For example, when we built The Venetian in Las Vegas, he traveled to Venice in order to study up close how the moist sea air had given the stone buildings their signature wear. Then he invented a chemical method of replicating that look in the materials used in the construction of the hotel.

The question to both sides in today's dispute in Israel is: Do you fully understand Israel's unique situation and the possible ramifications of these changes, all of which differ from other countries to which you are drawing comparisons? Does invective like "traitors" or "dictators" really have a legal or historic – let alone moral – rationale?

"Always Leave Money on the Table"

Sheldon enjoyed succeeding in business. But his was not a "zero-sum" approach where the opposing side is left with nothing. If everyone leaves a deal prosperous and happy, that reduces the risk of it being breached and increases the chances of more fruitful cooperation in the future.

The current government of Israel was legally elected and has a legitimate right to implement its policy. At the same time, the opposition has the right to voice its views on fateful decisions. But because of the ongoing and polarized feud, all that is happening is that Israel's economy and reputation are suffering.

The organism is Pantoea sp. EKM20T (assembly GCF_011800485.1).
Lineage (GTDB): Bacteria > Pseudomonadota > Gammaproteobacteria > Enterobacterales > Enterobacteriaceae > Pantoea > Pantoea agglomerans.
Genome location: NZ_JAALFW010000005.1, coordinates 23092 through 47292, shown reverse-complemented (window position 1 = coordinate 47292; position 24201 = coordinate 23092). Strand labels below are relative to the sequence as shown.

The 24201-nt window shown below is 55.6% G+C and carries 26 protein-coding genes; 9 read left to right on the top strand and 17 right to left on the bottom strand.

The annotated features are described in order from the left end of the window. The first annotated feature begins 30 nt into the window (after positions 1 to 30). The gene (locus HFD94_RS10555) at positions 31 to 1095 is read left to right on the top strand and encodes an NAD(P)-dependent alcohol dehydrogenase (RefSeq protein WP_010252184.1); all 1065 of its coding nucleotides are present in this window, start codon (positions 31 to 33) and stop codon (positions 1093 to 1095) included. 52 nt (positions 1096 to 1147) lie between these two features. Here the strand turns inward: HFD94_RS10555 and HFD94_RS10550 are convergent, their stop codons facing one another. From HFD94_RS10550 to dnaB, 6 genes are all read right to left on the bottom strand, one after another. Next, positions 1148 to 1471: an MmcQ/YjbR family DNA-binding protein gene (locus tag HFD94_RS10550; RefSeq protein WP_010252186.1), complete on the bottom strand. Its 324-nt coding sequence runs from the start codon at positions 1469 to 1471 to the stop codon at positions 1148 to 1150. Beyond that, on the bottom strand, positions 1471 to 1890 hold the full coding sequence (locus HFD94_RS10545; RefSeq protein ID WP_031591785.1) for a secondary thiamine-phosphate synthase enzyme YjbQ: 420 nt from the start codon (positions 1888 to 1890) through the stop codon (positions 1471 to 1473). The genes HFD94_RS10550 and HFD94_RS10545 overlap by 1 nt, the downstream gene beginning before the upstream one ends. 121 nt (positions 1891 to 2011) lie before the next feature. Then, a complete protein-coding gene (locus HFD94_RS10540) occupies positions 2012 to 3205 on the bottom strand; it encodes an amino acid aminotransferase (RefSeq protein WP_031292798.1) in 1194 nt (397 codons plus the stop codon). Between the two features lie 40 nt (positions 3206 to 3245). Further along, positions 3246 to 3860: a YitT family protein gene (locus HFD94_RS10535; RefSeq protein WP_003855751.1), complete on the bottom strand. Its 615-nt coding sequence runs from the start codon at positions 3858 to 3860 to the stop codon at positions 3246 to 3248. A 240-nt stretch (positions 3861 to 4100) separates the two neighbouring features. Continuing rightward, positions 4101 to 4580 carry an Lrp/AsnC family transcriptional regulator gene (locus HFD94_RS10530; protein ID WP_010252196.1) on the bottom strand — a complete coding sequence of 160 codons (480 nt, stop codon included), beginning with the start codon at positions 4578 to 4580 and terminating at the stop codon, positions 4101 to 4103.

Let us "leave money on the table" for everyone – even if only through mutual shows of respect, and certainly by dialing down the vitriol. It is important to ensure that all sides emerge from this argument with heads held high, able to continue working together and not seeking to undermine and quickly change whatever arrangement is reached.

"Love what you do, and do what you love"

Sheldon was the love of my life – among other reasons because love drove his every action. That included his business empire, where he always sought to bring aesthetic beauty to the world and to lift up his customers by providing them with joy and value for money.

In Sheldon's array of charitable work, what guided him was not prestige or praise, but rather, making good on his love for others: preserving history, protecting Israel's future, and rehabilitating the wounded warriors of Israel and America whom he so admired, being himself a former US Army soldier married to a former IDF officer.

We must all keep in mind that we love this country – a miracle of God's grace. Many have given their lives for that love. Many more yet are ready to sacrifice for it.

Let us not be ruled by sectarianism, refusal to accept the outcome of elections, or a desire to settle personal scores.

Bad motivations never bring about good outcomes.

Like a family in crisis that comes together around Shabbat dinner, we should acknowledge our common love for the country and desire to see it succeed.

The Beatles – a band that was no small business success – put it best when they sang: "All you need is love."

Dr. Miriam Adelson is the publisher of Israel Hayom. The Adelson family owns the company that is the primary shareholder in Israel Hayom. This article was first printed in Israel Hayom.